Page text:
Sensitive Info : Is your Business stored safely in the Cloud?
Once upon a time, files lived on your main hard drive only with possibly an external hard drive as backup. People who wanted to send and share files had little choice but to attach them in an email. It was inconvenient, to say the least. Then, it all changed in 2007 when the cloud first went mainstream. Suddenly, you were no longer limited by distance. You could store all your backups, programs, and files online and access them from anywhere. Businesses eagerly embraced the cloud and already a future is predicted where individual hard drives are things of the past.
The advantages of the cloud are many. You can send and receive large files without having to worry about size limits. You can have a backup of your work that is not dependent on your physical location. This way, if disaster strikes your home or business, all your data is still safe. You can also access all your data across multiple devices. Even when you travel out any where across the world, a simple mobile device can access all your home or business files.
Also Read : Common Questions about Cloud Storage
A Dark Cloud on the Horizon
Like every major technological advancement, there’s a darker, less-friendly side to the cloud. Specifically, it revolves around security. Compared to the rest of the Internet, the cloud is still in its infancy. However, hacking is not. It’s feared that clever hackers will be able to access all the information uploaded to the cloud and wreak havoc with your online world. This fear isn’t without some justification, however. Not too long ago, famed tech writer Matt Honan had his digital life decimated by just such a hacker. Within one hour, all his files were gone, and someone was posting racial and homophobic slurs to Twitter in his name. This incident was picked up by the news and soon went viral. More importantly, it exposed some deep security problems within some of the biggest names in the industry.
How to Know If Your Cloud Is Secure
When it comes to choosing clouds, there are two very important features to look for; in particular, the strength of a given cloud provider’s brand name and whether it has an SSL certificate. There are currently no regulations or recognized standards on what formally constitutes a ‘cloud system’. That means that anyone can buy a server and call it a cloud. However, this means it’s really an off-site server and not truly a cloud service. These types of ‘clouds’ are easily recognized by the fact that the uptime is limited. Real clouds have 100% uptime, because they have multiple servers located in multiple countries.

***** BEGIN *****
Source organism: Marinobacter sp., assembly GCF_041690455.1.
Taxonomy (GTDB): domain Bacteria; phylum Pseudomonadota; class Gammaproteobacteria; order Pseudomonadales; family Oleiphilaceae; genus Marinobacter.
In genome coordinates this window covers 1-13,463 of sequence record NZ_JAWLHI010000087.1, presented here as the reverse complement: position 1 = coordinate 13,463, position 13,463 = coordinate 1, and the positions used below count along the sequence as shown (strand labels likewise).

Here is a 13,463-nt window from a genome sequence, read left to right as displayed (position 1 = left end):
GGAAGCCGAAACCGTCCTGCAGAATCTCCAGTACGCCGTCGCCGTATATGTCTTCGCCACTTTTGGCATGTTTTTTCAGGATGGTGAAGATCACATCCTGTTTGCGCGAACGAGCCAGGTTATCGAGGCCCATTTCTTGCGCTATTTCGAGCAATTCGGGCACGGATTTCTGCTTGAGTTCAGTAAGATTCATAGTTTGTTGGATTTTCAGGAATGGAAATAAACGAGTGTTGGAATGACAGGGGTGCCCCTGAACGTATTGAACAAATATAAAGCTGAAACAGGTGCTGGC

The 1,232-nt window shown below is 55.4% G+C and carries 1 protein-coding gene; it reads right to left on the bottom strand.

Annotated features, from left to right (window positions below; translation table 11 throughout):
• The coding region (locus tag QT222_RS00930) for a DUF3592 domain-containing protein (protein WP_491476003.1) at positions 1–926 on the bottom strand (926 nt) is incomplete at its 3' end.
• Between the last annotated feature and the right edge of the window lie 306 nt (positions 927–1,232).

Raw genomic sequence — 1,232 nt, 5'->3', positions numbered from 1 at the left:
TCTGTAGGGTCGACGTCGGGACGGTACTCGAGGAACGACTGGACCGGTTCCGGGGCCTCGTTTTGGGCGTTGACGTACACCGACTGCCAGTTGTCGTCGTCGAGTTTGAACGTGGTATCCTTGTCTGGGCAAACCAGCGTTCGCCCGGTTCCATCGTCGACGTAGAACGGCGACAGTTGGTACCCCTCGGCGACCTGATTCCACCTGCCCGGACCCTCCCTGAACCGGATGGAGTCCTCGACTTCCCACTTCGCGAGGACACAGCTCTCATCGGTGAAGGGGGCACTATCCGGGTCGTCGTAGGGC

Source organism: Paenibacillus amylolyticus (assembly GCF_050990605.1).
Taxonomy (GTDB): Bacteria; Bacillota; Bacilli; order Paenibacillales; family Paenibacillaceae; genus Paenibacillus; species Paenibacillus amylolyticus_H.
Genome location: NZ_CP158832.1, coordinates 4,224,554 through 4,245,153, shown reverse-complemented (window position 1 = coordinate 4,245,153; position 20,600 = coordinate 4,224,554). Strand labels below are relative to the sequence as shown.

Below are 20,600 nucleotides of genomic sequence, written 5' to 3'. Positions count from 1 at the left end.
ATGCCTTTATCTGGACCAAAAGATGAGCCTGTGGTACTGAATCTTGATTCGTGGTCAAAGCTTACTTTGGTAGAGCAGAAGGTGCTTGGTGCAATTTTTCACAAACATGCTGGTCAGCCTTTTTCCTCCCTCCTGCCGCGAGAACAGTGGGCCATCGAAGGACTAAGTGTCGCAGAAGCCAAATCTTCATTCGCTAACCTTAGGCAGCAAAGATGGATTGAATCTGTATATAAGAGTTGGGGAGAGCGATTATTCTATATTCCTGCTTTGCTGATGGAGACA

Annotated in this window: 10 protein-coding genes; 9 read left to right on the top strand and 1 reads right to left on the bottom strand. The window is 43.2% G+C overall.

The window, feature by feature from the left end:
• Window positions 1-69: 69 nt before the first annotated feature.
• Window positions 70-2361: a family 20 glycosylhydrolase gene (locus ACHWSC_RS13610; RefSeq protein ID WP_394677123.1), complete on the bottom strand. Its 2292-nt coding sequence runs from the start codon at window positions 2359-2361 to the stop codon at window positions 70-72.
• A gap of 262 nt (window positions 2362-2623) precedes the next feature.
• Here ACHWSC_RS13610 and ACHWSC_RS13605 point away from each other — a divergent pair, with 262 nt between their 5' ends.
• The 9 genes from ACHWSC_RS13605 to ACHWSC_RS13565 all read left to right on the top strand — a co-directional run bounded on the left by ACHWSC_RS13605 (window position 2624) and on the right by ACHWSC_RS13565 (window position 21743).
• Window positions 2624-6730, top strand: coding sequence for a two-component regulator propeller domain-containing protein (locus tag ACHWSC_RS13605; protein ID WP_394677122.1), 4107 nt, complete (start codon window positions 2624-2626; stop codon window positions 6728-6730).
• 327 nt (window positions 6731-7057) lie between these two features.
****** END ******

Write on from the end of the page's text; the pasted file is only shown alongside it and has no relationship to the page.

The SSL certificate is another way to verify that your cloud host is secure. A company with an SSL certificate is encrypting your data. In other words, anytime you upload or download data, it’s scrambled. This data can be unscrambled through the use of a digital key. This key is located on your devices and on the cloud, but nowhere else. Without the digital key, a hacker can’t make sense of the information they stole, even if they intercepted it during a transfer to your own device.
Again, though, one of the most important things to keep in mind when choosing a cloud is to go with a respected brand name. When you choose a brand name, you can rest assured that the company isn’t really just someone working from home. Large, trusted companies have full-time staffs to keep your data secure. After all, they have a reputation to protect.
The Cloudy Face of Computing’s Future
Simply put, cloud computing is the future and it’s unarguably here to stay. The convenience of these services ensures their survival. While future clouds probably will be completely secure, there are ways to ensure your cloud’s security, even today. When choosing a cloud provider, this means always choose a brand name that uses SSL security (as already mentioned). Doing this will ensures that your provider won’t disappear unexpectedly and will always have staff on hand to deal with any potential security issues.
Additionally, take precautions to guard your passwords and institute a policy of only making secure passwords. If you’re a business owner, you’ll want to consider using a provider that offers a way to deactivate phones and devices whose security have been compromised. When you know what you’re doing with a cloud, you never have to worry about your digital life being destroyed. So what steps you are taking to store your business safely in the cloud? Tell us in the comments.